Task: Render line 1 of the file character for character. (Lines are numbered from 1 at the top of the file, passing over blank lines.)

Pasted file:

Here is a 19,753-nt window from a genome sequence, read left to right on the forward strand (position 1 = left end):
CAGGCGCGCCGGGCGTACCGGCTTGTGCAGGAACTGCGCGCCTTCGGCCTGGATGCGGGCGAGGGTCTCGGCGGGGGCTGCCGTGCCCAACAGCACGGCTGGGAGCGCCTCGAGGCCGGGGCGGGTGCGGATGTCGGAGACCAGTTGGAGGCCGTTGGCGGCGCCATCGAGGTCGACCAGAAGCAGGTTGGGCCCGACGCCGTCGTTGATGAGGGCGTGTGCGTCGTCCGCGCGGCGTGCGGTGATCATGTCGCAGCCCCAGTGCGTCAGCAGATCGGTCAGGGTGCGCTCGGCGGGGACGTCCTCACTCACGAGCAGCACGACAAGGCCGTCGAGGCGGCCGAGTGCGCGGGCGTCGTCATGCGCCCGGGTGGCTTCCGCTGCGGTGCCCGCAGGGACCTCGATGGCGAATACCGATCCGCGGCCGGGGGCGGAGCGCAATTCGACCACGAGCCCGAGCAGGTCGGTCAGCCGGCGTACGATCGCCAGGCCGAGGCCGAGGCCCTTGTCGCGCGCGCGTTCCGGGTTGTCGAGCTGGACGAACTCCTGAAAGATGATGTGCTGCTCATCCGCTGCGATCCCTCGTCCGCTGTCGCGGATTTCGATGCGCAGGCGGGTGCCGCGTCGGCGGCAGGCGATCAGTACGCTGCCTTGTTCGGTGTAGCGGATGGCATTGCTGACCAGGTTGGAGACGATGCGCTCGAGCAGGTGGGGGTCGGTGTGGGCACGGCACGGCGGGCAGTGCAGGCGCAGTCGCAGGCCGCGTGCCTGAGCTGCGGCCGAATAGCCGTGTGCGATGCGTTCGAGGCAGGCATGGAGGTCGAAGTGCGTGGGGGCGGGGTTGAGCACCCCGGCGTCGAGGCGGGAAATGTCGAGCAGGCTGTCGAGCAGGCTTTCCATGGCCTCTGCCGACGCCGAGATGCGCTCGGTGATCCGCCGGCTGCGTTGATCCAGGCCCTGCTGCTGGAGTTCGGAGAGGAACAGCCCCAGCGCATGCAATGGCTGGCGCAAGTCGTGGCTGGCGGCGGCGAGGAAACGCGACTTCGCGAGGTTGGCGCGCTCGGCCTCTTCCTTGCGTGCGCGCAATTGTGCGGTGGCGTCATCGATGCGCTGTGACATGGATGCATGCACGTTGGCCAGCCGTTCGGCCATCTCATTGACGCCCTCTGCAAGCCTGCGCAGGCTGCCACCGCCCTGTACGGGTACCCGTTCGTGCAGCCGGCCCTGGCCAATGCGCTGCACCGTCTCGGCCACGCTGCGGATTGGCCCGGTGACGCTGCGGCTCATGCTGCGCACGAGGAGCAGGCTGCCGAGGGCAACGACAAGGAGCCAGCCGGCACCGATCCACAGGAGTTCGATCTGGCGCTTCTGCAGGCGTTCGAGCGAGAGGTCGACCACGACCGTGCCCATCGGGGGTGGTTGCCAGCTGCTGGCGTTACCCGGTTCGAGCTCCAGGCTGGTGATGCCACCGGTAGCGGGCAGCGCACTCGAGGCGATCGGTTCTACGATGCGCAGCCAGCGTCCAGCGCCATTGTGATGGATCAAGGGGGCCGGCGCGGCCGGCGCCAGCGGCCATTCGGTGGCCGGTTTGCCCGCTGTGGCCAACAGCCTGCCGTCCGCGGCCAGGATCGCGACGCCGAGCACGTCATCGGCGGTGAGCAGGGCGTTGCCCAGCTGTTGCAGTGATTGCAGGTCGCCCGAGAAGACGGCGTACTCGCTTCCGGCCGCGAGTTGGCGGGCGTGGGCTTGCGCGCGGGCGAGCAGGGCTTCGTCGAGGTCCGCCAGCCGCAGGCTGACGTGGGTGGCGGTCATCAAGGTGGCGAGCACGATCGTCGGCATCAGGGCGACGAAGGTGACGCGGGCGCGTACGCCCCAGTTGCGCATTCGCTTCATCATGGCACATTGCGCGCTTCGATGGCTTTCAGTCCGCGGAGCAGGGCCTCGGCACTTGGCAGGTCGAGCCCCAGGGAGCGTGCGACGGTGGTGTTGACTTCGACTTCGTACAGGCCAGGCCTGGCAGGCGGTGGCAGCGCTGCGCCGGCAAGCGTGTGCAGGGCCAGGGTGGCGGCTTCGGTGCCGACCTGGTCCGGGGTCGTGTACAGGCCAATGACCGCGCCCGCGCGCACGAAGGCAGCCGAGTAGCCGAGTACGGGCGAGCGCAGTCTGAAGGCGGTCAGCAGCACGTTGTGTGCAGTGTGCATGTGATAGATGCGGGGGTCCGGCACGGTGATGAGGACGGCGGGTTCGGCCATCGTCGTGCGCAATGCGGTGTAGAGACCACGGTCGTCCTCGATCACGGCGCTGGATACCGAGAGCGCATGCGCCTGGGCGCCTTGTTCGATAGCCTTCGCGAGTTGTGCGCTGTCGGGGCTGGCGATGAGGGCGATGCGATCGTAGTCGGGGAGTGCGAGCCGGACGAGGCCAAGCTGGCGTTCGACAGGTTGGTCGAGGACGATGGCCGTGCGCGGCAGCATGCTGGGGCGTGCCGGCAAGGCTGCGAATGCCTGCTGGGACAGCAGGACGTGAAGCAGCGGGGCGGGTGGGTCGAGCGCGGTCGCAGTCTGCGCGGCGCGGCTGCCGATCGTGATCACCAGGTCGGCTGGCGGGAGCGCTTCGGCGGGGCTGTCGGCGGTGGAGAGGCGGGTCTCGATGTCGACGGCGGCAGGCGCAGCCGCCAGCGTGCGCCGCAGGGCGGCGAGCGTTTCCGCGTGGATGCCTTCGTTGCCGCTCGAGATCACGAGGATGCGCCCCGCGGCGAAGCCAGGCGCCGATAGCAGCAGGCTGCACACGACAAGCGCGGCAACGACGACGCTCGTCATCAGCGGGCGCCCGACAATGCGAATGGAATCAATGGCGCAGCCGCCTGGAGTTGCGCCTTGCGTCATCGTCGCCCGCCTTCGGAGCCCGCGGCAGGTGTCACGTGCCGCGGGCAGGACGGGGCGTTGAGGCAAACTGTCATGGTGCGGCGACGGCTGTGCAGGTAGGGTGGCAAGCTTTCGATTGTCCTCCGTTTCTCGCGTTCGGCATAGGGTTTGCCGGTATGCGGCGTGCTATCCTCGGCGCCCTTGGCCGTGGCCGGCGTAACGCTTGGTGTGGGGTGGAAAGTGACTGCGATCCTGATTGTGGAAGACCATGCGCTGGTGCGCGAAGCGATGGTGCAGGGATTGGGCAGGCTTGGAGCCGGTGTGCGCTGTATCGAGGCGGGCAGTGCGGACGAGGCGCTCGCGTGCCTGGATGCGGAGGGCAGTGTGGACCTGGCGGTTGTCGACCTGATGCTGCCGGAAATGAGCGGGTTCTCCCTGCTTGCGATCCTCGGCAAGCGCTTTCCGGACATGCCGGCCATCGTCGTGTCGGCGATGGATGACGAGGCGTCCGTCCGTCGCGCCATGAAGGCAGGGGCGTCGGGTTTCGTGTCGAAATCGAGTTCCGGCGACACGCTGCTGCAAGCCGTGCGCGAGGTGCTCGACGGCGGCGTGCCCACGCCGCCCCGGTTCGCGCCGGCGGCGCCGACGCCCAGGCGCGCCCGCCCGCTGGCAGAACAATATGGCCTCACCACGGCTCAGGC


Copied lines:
Here is a 19,753-nt window from a genome sequence, read left to right on the forward strand (position 1 = left end):